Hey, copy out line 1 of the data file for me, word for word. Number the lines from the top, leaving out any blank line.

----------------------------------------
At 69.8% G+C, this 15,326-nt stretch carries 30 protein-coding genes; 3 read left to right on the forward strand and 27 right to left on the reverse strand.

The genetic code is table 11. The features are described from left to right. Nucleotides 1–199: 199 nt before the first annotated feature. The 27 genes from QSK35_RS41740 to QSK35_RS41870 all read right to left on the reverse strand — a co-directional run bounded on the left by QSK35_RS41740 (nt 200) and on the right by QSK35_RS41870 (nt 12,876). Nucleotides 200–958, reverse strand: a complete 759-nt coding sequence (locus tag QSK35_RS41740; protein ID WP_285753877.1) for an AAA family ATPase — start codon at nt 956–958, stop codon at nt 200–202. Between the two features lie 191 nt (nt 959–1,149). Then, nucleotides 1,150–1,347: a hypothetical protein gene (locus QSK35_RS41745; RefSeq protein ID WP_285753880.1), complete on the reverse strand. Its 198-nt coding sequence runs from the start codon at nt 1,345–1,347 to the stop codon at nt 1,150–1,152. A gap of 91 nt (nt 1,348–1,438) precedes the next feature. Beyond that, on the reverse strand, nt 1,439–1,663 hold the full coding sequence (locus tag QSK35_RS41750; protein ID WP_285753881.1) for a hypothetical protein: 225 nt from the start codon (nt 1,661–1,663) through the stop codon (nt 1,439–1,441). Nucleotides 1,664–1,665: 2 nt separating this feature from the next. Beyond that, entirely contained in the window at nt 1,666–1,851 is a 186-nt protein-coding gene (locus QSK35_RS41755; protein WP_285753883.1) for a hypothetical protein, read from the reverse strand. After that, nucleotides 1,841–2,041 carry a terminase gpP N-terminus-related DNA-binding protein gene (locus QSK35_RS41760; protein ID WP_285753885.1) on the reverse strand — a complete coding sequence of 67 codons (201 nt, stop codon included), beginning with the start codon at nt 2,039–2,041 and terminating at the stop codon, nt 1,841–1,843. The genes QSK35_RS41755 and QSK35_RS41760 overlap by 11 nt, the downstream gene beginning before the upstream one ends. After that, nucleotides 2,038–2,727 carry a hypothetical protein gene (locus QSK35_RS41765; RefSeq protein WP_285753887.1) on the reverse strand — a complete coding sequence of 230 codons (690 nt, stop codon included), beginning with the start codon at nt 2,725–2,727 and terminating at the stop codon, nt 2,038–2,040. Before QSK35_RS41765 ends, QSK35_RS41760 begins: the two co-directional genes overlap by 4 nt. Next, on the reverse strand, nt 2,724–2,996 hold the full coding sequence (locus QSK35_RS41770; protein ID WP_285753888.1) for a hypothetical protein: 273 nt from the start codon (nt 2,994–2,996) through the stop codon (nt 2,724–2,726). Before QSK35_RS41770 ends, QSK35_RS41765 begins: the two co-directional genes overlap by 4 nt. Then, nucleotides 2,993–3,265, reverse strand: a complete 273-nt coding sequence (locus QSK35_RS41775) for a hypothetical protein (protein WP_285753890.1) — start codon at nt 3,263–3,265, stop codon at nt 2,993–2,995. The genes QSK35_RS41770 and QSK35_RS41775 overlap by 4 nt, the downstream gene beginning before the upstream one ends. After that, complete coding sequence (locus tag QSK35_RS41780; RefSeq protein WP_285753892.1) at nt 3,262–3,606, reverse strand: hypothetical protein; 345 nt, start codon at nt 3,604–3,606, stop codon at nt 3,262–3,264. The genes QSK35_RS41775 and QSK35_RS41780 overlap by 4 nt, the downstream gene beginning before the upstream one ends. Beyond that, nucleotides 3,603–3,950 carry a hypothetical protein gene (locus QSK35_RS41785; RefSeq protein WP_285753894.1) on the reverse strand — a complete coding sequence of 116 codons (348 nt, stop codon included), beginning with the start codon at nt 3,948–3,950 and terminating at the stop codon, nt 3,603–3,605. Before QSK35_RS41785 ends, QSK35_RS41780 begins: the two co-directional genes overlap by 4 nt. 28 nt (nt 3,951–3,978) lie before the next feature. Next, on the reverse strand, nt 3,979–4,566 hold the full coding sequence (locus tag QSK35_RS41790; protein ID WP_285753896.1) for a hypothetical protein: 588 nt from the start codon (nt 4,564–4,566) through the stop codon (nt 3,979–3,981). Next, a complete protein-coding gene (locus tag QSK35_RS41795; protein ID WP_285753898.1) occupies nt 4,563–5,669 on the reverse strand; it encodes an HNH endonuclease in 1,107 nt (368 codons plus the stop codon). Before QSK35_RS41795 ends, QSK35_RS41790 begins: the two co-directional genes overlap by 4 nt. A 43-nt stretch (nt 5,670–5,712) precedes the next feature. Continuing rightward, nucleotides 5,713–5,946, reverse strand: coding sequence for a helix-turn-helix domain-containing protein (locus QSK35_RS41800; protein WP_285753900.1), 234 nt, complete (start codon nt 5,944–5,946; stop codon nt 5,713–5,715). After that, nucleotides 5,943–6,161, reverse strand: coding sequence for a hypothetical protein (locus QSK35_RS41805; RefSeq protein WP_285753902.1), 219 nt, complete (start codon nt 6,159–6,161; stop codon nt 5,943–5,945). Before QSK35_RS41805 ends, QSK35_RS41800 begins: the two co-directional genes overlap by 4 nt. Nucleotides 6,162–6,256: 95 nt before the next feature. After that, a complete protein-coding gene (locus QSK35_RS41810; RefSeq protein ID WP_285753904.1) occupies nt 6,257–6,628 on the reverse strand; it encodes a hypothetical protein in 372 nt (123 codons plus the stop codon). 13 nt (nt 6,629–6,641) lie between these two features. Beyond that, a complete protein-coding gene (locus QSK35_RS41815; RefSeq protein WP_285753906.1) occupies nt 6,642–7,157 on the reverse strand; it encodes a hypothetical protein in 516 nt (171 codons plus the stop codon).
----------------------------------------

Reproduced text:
At 69.8% G+C, this 15,326-nt stretch carries 30 protein-coding genes; 3 read left to right on the forward strand and 27 right to left on the reverse strand.